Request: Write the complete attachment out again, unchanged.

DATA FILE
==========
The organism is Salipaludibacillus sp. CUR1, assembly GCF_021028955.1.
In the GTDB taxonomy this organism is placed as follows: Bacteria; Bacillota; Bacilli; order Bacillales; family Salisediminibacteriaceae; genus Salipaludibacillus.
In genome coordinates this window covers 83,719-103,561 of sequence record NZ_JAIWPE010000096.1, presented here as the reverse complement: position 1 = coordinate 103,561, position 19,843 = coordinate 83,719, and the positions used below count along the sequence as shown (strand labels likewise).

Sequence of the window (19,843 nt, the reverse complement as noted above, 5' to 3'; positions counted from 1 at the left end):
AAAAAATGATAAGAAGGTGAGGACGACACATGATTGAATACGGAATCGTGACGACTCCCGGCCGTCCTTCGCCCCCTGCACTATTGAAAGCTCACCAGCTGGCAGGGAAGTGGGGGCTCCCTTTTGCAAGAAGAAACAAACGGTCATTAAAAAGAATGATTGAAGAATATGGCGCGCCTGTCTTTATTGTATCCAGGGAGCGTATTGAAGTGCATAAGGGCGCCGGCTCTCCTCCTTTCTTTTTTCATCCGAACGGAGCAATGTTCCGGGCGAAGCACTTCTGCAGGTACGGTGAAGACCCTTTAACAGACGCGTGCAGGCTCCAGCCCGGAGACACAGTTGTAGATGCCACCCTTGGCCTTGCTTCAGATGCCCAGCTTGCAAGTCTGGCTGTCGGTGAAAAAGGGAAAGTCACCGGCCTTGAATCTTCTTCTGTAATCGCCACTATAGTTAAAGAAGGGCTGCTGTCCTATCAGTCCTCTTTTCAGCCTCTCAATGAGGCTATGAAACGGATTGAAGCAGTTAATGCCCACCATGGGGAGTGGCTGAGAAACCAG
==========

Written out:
The organism is Salipaludibacillus sp. CUR1, assembly GCF_021028955.1.
In the GTDB taxonomy this organism is placed as follows: Bacteria; Bacillota; Bacilli; order Bacillales; family Salisediminibacteriaceae; genus Salipaludibacillus.
In genome coordinates this window covers 83,719-103,561 of sequence record NZ_JAIWPE010000096.1, presented here as the reverse complement: position 1 = coordinate 103,561, position 19,843 = coordinate 83,719, and the positions used below count along the sequence as shown (strand labels likewise).

Sequence of the window (19,843 nt, the reverse complement as noted above, 5' to 3'; positions counted from 1 at the left end):
AAAAAATGATAAGAAGGTGAGGACGACACATGATTGAATACGGAATCGTGACGACTCCCGGCCGTCCTTCGCCCCCTGCACTATTGAAAGCTCACCAGCTGGCAGGGAAGTGGGGGCTCCCTTTTGCAAGAAGAAACAAACGGTCATTAAAAAGAATGATTGAAGAATATGGCGCGCCTGTCTTTATTGTATCCAGGGAGCGTATTGAAGTGCATAAGGGCGCCGGCTCTCCTCCTTTCTTTTTTCATCCGAACGGAGCAATGTTCCGGGCGAAGCACTTCTGCAGGTACGGTGAAGACCCTTTAACAGACGCGTGCAGGCTCCAGCCCGGAGACACAGTTGTAGATGCCACCCTTGGCCTTGCTTCAGATGCCCAGCTTGCAAGTCTGGCTGTCGGTGAAAAAGGGAAAGTCACCGGCCTTGAATCTTCTTCTGTAATCGCCACTATAGTTAAAGAAGGGCTGCTGTCCTATCAGTCCTCTTTTCAGCCTCTCAATGAGGCTATGAAACGGATTGAAGCAGTTAATGCCCACCATGGGGAGTGGCTGAGAAACCAG